All of this is good news - but who wants a bulky computer in his living room? Well, the latest Media Center models have slimmed down and are designed to be placed horizontally in an equipment rack, where they could easily be mistaken for A/V components. Larger, vertically oriented Media Center PCs continue to be available, too, but the two that I played with for this article - the HP z556 Digital Entertainment Center ($1,500) and the Sony Vaio VGX-XL1 Digital Living System ($2,300) - are a rack-standard 17 inches wide and look about as PC as a plasma TV.
The latest Media Center PCs have built-in Wi-Fi so you can wirelessly access an Internet ramp located in another room, and they've been stripped of the clutter of peripherals that shipped with early models. You no longer have to worry about plugging the plastic sensor for the wireless mouse and keyboard into a USB port - you don't even have a mouse since a trackball or touchpad is now integrated into the RF (radio-frequency) keyboard. Also gone is the plastic infrared (IR) receiver for the Media Center remote, which you'd put atop the computer, its wires trailing off for connection to another USB port and to IR emitters attached to your cable or satellite box. All the sensor/receivers are now built into the face of the Media Center, and if you do need a sticky emitter to change channels on your cable box, two sensors lead out of a port on the rear panel.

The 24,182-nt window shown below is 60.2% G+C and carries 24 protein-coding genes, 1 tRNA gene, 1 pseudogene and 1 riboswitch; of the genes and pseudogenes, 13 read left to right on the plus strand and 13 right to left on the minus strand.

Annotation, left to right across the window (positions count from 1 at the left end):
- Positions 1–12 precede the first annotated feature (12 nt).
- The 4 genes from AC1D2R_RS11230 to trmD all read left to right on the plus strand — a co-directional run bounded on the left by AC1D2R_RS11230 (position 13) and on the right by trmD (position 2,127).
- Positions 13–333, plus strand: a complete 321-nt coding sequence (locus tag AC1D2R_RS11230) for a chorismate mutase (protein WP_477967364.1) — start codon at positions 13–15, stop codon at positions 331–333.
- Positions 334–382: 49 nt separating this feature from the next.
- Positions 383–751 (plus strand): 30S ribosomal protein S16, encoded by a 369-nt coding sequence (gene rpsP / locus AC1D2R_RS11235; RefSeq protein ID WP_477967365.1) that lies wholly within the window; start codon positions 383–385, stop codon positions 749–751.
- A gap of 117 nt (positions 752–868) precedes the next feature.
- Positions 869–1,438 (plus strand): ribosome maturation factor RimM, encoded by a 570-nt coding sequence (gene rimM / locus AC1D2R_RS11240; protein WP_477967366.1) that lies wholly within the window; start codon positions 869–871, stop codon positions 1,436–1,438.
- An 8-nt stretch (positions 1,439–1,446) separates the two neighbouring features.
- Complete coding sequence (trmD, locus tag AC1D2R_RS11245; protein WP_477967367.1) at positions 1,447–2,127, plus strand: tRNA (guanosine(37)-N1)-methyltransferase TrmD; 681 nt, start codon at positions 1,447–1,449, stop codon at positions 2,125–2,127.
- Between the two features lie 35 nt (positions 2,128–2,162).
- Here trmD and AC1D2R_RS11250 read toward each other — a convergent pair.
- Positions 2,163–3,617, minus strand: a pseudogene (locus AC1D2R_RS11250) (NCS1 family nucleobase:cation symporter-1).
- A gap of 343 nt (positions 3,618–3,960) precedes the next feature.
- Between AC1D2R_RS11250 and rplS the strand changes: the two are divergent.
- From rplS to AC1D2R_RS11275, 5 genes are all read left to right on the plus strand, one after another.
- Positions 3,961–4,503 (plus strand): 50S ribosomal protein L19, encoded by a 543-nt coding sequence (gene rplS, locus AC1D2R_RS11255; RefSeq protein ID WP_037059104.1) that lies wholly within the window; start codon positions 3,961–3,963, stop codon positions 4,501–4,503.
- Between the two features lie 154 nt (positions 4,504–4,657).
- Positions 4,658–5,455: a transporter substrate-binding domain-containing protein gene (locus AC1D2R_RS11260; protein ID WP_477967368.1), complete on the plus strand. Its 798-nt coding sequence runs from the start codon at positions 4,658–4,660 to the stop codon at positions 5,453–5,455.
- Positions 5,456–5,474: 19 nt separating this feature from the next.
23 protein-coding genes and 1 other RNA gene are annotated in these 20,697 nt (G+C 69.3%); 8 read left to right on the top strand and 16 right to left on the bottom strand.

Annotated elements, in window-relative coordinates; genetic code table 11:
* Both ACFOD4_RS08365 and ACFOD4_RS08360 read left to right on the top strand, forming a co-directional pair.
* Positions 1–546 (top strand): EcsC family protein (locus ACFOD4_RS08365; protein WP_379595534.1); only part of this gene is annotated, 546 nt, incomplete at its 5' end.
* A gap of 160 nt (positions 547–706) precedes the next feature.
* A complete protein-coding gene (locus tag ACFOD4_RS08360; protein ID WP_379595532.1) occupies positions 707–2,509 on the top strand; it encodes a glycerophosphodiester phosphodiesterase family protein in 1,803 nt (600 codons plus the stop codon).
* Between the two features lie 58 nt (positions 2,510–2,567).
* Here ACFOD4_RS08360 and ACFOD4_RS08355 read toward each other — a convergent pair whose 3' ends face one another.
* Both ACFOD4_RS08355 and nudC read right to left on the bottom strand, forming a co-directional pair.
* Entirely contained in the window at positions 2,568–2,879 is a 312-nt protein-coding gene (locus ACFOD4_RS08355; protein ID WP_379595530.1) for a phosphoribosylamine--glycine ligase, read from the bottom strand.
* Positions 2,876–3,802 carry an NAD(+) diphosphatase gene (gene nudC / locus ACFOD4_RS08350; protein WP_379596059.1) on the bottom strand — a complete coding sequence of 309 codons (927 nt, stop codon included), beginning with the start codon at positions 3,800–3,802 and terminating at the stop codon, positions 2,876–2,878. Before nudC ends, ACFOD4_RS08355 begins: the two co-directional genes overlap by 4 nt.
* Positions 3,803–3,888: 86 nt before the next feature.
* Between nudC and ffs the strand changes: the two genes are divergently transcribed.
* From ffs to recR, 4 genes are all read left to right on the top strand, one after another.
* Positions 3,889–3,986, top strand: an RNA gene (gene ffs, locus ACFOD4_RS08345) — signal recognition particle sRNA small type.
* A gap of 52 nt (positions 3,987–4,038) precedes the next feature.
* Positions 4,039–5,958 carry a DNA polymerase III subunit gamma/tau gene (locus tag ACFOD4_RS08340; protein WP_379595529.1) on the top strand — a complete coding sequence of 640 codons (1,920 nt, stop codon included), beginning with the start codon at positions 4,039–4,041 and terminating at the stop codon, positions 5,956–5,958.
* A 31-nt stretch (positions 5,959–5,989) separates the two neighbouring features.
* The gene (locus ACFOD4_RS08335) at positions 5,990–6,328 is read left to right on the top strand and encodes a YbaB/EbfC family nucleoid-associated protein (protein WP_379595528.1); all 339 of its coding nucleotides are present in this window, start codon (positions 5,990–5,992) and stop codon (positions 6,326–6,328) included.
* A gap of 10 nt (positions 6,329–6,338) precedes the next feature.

The operating software on the newest Media Centers - officially referred to as Microsoft Windows XP Media Center Edition 2005 with Update Rollup 2 (don't ask) - now offers a wider array of easy-to-use functions that are all accessed from that blue Start menu.
Maybe the biggest changes can be found under Online Spotlight, Microsoft's showcase of services, some free, some subscription-based. The offerings now include Akimbo's growing library of downloadable TV shows, MTV Overdrive for ad-supported music videos on demand, CinemaNow and Movielink for downloading movies, and GalleryPlayer for transforming your HDTV into an art museum. And that's just for starters.
With these kinds of services and capabilities, you can't help but get caught up in endless avenues of exploration as you point your remote at one of the new Media Center PCs. But sooner or later an error message rears its ugly head, and you realize that a platform so full of possibility is still, at heart, a computer, and underlying it all is everyone's favorite whipping boy, Windows. And you have to ask yourself: is this thing really ready for prime time?
The HP and Sony PCs gave me a chance to find out. They share the same interface, the same TV guide, and most of the same features. But there are big differences that will make them appeal to different people. The HP proved adept at handling HDTV programming, while the Sony - which includes a DVD megachanger - made it the choice for managing a disc-based movie collection. Here's our report from the frontier of entertainment computing.
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